Budget stalemate has many on Capitol Hill crunching numbers. With any new budget, taxes may be the real third rail of politics. Can the U.S. solve its fiscal woes without more revenue?
Federal agents arrest an attorney and stockbroker who allegedly used prepaid phones and inside information to make millions during a 17-year insider-trading partnership.
The Barry Bonds trial has played out like a daily morality play, offering an unvarnished look at how sports stars' entourages can be made and ripped apart by fame, wealth, and scandal.
Pressure rises on the Obama administration to take action in Libya. Officials weigh the humanitarian costs of holding back against the economic and political costs of action.
Glenn Beck, a Fox News fixture since January 2009, announces that his daily talk show will end this year. Analysts suggest viewers and advertisers tired of his conspiracy theories and antics.
The race in recent weeks became a proxy referendum for how voters feel about Gov. Scott Walker (R) and his anti-union actions. A recount of the Wisconsin Supreme Court election is all but certain.
US military operations from Afghanistan to Japan will continue even if there is a government shutdown, Pentagon officials say. What they don't know is whether troops will get paychecks.
Obama attends the Rev. Al Sharpton's event Wednesday for his National Action Network. Rubbing shoulders with Sharpton may help Obama reinforce his standing with African-American voters, analysts say.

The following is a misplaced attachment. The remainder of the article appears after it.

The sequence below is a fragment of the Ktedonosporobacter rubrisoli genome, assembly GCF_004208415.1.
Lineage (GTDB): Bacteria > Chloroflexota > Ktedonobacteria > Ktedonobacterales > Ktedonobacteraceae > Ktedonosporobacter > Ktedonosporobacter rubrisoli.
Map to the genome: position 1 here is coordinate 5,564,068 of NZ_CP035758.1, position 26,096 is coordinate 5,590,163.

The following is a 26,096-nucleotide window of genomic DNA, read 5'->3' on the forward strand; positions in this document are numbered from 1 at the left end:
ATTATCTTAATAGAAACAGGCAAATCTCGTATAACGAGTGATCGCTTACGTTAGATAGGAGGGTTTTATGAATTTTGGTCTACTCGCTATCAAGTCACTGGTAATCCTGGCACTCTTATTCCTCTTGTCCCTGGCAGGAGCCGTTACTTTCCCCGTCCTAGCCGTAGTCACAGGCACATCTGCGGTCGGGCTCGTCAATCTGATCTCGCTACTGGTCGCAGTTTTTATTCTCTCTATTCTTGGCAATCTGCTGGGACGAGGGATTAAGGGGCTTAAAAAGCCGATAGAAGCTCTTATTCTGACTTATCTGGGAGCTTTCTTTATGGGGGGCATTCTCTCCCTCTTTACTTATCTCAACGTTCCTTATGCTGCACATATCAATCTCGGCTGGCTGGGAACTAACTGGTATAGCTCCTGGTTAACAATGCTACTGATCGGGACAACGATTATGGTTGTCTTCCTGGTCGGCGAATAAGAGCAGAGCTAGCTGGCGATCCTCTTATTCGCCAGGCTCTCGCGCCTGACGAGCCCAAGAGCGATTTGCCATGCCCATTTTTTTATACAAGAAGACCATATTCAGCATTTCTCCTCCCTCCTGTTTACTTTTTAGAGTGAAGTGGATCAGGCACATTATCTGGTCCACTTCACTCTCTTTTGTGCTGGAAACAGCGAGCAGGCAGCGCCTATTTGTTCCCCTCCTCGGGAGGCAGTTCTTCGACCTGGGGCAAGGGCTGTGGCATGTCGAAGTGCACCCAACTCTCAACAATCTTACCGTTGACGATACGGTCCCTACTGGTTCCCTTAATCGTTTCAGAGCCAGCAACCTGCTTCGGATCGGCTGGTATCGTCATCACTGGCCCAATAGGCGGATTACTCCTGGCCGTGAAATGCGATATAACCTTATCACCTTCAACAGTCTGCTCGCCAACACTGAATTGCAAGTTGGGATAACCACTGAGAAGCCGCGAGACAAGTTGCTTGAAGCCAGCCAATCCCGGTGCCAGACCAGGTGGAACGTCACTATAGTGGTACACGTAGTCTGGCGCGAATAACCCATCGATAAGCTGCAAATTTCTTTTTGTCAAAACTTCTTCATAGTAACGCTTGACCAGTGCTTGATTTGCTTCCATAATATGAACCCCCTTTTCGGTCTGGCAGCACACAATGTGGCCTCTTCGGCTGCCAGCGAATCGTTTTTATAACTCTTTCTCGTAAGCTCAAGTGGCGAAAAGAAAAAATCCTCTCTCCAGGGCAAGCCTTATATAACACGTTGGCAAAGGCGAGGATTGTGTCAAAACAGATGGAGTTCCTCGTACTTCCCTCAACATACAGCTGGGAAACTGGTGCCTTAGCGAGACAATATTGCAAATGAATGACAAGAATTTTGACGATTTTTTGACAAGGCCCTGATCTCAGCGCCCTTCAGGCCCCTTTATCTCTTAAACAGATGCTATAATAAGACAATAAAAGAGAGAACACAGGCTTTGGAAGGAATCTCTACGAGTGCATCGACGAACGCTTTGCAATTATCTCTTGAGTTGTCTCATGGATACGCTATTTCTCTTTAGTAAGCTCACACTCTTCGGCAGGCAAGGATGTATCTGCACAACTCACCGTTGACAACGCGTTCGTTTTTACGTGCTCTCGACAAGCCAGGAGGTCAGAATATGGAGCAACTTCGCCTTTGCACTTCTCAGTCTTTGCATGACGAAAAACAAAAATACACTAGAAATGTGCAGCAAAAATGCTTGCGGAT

The House and Senate both vote Wednesday on whether to curtail or delay EPA power to regulate greenhouse-gas emissions. The agency plans to issue emissions standards in 2012.
Democrats say they're close to a compromise deal to avoid a government shutdown that includes $73 billion in cuts. Republicans say the plan cuts only $33 billion, and it's not enough.
Workers plugged a leak of highly radioactive water into the ocean from Japan's Fukushima Daiichi nuclear power plant Wednesday, even as they tried to prevent another hydrogen explosion in reactor No. 1 by injecting nitrogen gas.
In talking about the increasingly important role of social media, Sen. John McCain recounted his call for Egypt’s Hosni Mubarak to step down.
US Energy Secretary Steven Chu discussed Japan's nuclear crisis, the clean-energy transition, and the future of nuclear power in the US at the Monitor breakfast April 1.
Sen. John McCain (R) is sharply critical of the multilateral approach that the Obama administration has taken on Libya. But at a Monitor breakfast on Wednesday, he praised Hillary Clinton.
Texas A&M, behind all-American center Danielle Adams, overcame a second-half deficit to defeat Notre Dame for the school's first NCAA women's basketball national championship Tuesday night.
Astrophysicist Martin Rees, a man of 'no religious beliefs,' was awarded the Templeton Prize for helping humanity address 'fundamental questions of our nature and existence.'
Jesse Ventura says he may consider getting back into politics if Ron Paul runs for president as an independent.
A few weeks ago, there were 68 teams. Now, only one - the University of Connecticut Huskies - stand alone as 2011 NCAA tournament champions. Along the way, there were thrills, upsets and outstanding individual performances, which this annual ritual never fails to supply in abundance.
A report released Tuesday from the FBI reveals illuminating statistics about Bonnie and Clyde's real-life counterparts – most of whom operate in California and Texas.